Meet proud Lamu donkey owners earning as high as Sh10,000 per day

Loaded donkeys in Lamu Island.

Photo credit: Kalume Kazungu I Nation Media Group

Ambacha ukucha punda uyao is a common phrase used on Lamu island.

But ironically, the reference is not shouted to warn pedestrians of an incoming vehicle but donkeys.

In Lamu, the islanders can identify the beasts of burden by their face or through branding.

Since the island has no motorised transport, locals rely on the animals for transport and to move goods.

And the job pays well.

Nation.Africa sought to unearth why the donkey transport industry in Lamu has in recent times attracted many people, including those with university and college degrees who have swallowed their pride and are fully engaged in the trade.

Ali Mohamed, a donkey owner and operator in Pamba Roho, started his donkey business in 2011 after completing college and failing to secure a job.

Since then, he has never thought of abandoning the work.

He owns 15 actively working donkeys that have enabled him to earn between Sh3,000 and Sh9,000 per day.

Their daily duties involve carrying construction materials, farm produce and other cargo within the archipelago.

“I was frustrated after failing to secure a job. It reached a point where I gave up and started the donkey transportation business. At that time, I had only two donkeys that I inherited from my father. I used to earn between Sh500 and Sh1,500 per day,” said Mr Mohamed.

He says today he is a proud and content man.

“Since I have made a name for myself in the industry, many clients always seek my donkey transportation services. One trip ferrying building blocks or bags of cement from Lamu town to Kashmir, for instance, costs not less than Sh600. With my 15 donkeys, if all are hired at once, it means I earn Sh9,000 in a single trip or day. I have no plan to quit this venture,” said Mr Mohamed.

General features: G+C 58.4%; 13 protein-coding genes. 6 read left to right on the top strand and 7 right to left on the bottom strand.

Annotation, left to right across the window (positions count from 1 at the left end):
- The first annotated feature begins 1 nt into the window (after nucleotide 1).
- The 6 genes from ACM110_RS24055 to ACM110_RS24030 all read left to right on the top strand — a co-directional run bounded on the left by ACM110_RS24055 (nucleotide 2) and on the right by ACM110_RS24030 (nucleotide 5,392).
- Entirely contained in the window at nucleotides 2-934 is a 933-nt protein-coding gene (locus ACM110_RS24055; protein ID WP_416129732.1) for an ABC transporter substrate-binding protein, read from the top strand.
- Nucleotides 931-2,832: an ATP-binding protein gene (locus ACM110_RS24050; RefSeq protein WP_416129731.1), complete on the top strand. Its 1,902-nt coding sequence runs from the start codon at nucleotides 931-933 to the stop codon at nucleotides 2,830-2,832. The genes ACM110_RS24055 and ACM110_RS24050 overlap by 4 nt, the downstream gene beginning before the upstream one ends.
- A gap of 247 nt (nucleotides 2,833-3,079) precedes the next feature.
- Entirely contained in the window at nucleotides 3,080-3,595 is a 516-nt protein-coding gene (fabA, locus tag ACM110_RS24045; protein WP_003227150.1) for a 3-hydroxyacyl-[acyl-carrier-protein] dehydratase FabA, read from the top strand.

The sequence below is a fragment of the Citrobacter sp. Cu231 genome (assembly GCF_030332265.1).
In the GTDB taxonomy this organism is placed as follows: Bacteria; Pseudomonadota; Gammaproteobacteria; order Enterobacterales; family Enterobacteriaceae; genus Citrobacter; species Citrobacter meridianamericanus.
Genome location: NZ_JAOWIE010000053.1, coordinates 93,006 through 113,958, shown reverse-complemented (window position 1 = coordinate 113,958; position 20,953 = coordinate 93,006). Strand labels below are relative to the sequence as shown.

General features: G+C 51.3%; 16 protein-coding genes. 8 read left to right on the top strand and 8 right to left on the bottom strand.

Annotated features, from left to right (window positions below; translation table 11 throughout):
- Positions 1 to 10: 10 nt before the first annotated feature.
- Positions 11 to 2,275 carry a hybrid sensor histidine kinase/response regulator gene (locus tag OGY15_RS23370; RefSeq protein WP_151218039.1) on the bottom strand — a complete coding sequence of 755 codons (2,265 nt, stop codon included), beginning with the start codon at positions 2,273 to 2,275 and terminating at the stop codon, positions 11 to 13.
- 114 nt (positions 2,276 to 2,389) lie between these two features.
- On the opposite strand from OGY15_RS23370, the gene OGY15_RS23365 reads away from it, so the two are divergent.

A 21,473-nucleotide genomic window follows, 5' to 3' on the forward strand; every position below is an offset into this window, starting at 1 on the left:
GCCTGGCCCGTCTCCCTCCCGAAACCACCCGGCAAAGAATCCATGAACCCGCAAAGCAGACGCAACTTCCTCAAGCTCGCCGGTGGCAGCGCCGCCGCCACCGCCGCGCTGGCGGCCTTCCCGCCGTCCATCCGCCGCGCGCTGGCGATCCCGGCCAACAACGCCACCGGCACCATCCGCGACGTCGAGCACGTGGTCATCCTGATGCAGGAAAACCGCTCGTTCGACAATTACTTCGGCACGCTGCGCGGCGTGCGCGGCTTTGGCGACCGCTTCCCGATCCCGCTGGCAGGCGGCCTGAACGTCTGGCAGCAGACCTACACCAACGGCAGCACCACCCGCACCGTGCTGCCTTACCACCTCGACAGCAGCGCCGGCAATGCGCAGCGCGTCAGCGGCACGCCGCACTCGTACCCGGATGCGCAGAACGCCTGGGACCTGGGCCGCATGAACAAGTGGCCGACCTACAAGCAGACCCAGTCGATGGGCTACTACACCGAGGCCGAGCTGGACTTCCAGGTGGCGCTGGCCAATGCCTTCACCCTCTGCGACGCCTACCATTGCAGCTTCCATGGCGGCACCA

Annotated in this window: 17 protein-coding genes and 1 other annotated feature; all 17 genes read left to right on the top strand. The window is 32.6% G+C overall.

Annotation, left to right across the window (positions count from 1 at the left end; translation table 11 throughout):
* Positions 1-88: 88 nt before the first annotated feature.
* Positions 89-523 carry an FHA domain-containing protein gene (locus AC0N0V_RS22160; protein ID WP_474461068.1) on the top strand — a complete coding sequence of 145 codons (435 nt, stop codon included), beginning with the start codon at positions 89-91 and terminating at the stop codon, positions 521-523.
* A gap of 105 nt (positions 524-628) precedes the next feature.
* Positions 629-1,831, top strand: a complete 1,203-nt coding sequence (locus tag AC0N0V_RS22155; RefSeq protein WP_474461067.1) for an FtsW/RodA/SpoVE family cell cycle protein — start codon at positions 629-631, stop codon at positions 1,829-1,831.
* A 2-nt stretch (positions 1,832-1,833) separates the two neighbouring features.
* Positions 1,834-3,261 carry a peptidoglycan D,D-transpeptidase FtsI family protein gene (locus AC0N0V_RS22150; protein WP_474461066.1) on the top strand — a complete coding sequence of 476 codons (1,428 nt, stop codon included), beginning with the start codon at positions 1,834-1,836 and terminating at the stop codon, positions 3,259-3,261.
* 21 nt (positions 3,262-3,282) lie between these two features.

Mr Omar Kidege, another donkey operator in the Kandahar area in Lamu Old Town, expressed disappointment over the misconception concerning donkey transport operators.

He said most of them are despised.

Mr Kidege, who has been in the industry for 35 years, reiterates that the donkey job has enabled him to educate two of his children up to university.

“Once you introduce yourself as a donkey operator, people have no interest in you anymore. Some don’t even respect you. But we understand that the society is used to recognising those working in offices,” said Mr Kidege.

“What they don’t understand is that most of us working in the donkey industry are getting good money. I have six donkeys and earn not less than Sh3,600 per day. 

“In a good month of working uninterrupted, I can earn up to Sh108,000. This has enabled me to educate my children and I have no plan to leave the industry no matter what.”

Abdulrahman Ali reveals that the work is admirable, interesting, and exciting.

“If respect is awarded depending on how much somebody earns, then donkey operators should be at the top of that list. I can attest this industry is amazing. I have been a donkey operator for the past 10 years and I don’t regret it,” said Mr Ali.

Alwy Ahmed lamented that society always looks down on people who do jobs that don’t involve office work.

“I have a colleague working in an office and earning Sh30,000 per month. And this friend is always required to report to the office by 8am, and leave at 5pm daily,” he said.

“As for me, I consider myself self-employed. I can decide to wake up today, work extremely hard and get not less than Sh10,000 just in that single day. I am content. Even in the lowest working month, I don’t earn less than Sh35,000 just by operating my donkeys.”

It is also worth noting that donkeys are expensive in Lamu and not everyone can afford to buy one.

A donkey can fetch between Sh30,000 and Sh100,000, depending on its kind, colour, and the duties it performs.

“For a working donkey, you can buy it for between Sh45,000 and Sh60,000. We also have donkeys that are for entertainment, including those used for various competitions, including donkey races and pageants. You can’t acquire such animals for less than Sh80,000. Some are sold for as high as Sh120,000,” said Yusuf Hussein, a donkey owner.

Donkeys are the major means of transport on the more than 35 islands in the Lamu archipelago. Lamu Old Town alone, for instance, has more than 3,000 donkeys.

The donkeys are part of the charm of Lamu Old Town, a Unesco world heritage site that continues to attract tourists.